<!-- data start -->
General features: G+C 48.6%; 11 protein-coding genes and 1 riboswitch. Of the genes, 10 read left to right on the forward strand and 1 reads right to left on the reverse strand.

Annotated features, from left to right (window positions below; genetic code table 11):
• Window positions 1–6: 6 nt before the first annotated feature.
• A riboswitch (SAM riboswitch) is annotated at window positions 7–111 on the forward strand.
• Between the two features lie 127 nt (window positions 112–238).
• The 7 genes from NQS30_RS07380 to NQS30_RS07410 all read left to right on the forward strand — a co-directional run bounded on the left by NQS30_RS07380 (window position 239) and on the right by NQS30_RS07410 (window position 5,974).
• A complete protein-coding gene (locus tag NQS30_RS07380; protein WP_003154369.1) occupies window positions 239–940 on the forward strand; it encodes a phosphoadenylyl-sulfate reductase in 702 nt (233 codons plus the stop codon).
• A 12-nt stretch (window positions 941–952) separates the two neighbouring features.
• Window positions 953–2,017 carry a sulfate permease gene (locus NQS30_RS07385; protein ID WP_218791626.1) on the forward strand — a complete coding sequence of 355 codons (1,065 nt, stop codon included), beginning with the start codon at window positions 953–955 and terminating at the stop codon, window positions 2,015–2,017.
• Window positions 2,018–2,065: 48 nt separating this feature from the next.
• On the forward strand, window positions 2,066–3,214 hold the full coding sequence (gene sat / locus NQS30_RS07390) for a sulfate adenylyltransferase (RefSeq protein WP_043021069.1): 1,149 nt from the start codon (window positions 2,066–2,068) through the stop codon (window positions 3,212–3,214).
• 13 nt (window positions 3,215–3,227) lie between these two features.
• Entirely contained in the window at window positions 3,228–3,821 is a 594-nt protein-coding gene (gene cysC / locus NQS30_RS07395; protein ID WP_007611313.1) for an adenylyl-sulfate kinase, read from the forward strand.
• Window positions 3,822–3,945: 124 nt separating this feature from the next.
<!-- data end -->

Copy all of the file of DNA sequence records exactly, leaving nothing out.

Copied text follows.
General features: G+C 48.6%; 11 protein-coding genes and 1 riboswitch. Of the genes, 10 read left to right on the forward strand and 1 reads right to left on the reverse strand.

Annotated features, from left to right (window positions below; genetic code table 11):
• Window positions 1–6: 6 nt before the first annotated feature.
• A riboswitch (SAM riboswitch) is annotated at window positions 7–111 on the forward strand.
• Between the two features lie 127 nt (window positions 112–238).
• The 7 genes from NQS30_RS07380 to NQS30_RS07410 all read left to right on the forward strand — a co-directional run bounded on the left by NQS30_RS07380 (window position 239) and on the right by NQS30_RS07410 (window position 5,974).
• A complete protein-coding gene (locus tag NQS30_RS07380; protein WP_003154369.1) occupies window positions 239–940 on the forward strand; it encodes a phosphoadenylyl-sulfate reductase in 702 nt (233 codons plus the stop codon).
• A 12-nt stretch (window positions 941–952) separates the two neighbouring features.
• Window positions 953–2,017 carry a sulfate permease gene (locus NQS30_RS07385; protein ID WP_218791626.1) on the forward strand — a complete coding sequence of 355 codons (1,065 nt, stop codon included), beginning with the start codon at window positions 953–955 and terminating at the stop codon, window positions 2,015–2,017.
• Window positions 2,018–2,065: 48 nt separating this feature from the next.
• On the forward strand, window positions 2,066–3,214 hold the full coding sequence (gene sat / locus NQS30_RS07390) for a sulfate adenylyltransferase (RefSeq protein WP_043021069.1): 1,149 nt from the start codon (window positions 2,066–2,068) through the stop codon (window positions 3,212–3,214).
• 13 nt (window positions 3,215–3,227) lie between these two features.
• Entirely contained in the window at window positions 3,228–3,821 is a 594-nt protein-coding gene (gene cysC / locus NQS30_RS07395; protein ID WP_007611313.1) for an adenylyl-sulfate kinase, read from the forward strand.
• Window positions 3,822–3,945: 124 nt separating this feature from the next.